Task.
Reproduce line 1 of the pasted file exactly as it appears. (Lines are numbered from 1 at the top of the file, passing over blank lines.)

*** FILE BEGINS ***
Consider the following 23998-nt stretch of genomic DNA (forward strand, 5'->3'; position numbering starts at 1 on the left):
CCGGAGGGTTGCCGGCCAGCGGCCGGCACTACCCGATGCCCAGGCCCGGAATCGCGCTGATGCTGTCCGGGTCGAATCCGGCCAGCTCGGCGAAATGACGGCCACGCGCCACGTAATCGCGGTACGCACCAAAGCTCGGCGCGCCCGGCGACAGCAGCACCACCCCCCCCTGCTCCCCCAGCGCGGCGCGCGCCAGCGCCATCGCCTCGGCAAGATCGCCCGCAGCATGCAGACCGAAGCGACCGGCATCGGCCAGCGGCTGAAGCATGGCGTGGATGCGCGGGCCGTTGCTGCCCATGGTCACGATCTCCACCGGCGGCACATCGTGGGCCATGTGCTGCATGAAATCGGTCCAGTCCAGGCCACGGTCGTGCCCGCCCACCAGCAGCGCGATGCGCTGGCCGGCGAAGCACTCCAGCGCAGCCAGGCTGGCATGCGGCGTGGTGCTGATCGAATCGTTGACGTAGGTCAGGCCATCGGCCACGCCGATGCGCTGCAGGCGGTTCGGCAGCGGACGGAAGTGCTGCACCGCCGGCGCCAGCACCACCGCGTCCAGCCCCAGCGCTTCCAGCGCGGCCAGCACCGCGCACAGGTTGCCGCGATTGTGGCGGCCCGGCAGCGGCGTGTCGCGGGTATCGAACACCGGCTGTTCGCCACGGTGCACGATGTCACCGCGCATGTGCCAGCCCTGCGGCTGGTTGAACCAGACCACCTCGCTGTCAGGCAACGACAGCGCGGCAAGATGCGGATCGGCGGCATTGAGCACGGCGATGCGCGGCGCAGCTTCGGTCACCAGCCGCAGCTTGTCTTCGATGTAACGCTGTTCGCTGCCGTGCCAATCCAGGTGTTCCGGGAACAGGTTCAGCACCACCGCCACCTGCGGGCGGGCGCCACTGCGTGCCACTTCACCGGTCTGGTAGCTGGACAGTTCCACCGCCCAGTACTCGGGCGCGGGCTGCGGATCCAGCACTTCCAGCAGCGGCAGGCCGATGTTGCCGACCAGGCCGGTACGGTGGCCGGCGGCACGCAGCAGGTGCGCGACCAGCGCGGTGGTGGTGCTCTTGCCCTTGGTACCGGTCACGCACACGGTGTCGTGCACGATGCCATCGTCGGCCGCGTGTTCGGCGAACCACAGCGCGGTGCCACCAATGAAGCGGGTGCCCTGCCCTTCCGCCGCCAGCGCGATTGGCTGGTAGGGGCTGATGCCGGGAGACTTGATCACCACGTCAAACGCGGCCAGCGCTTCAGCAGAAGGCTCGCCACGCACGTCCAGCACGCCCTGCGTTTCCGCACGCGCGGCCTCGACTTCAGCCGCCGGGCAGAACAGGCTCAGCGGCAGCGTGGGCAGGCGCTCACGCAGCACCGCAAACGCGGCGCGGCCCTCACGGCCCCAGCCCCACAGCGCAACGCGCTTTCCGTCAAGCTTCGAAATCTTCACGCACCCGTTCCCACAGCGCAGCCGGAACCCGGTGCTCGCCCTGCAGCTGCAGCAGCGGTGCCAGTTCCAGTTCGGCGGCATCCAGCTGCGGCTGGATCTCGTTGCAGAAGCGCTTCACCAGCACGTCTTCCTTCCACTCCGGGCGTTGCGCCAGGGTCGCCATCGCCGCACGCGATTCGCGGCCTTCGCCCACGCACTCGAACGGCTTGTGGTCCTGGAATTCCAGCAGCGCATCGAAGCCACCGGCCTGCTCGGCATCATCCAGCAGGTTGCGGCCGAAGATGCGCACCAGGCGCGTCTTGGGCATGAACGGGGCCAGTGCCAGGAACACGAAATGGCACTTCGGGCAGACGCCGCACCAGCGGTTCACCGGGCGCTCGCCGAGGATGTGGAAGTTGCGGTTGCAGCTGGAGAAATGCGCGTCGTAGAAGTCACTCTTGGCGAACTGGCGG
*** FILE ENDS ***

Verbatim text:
Consider the following 23998-nt stretch of genomic DNA (forward strand, 5'->3'; position numbering starts at 1 on the left):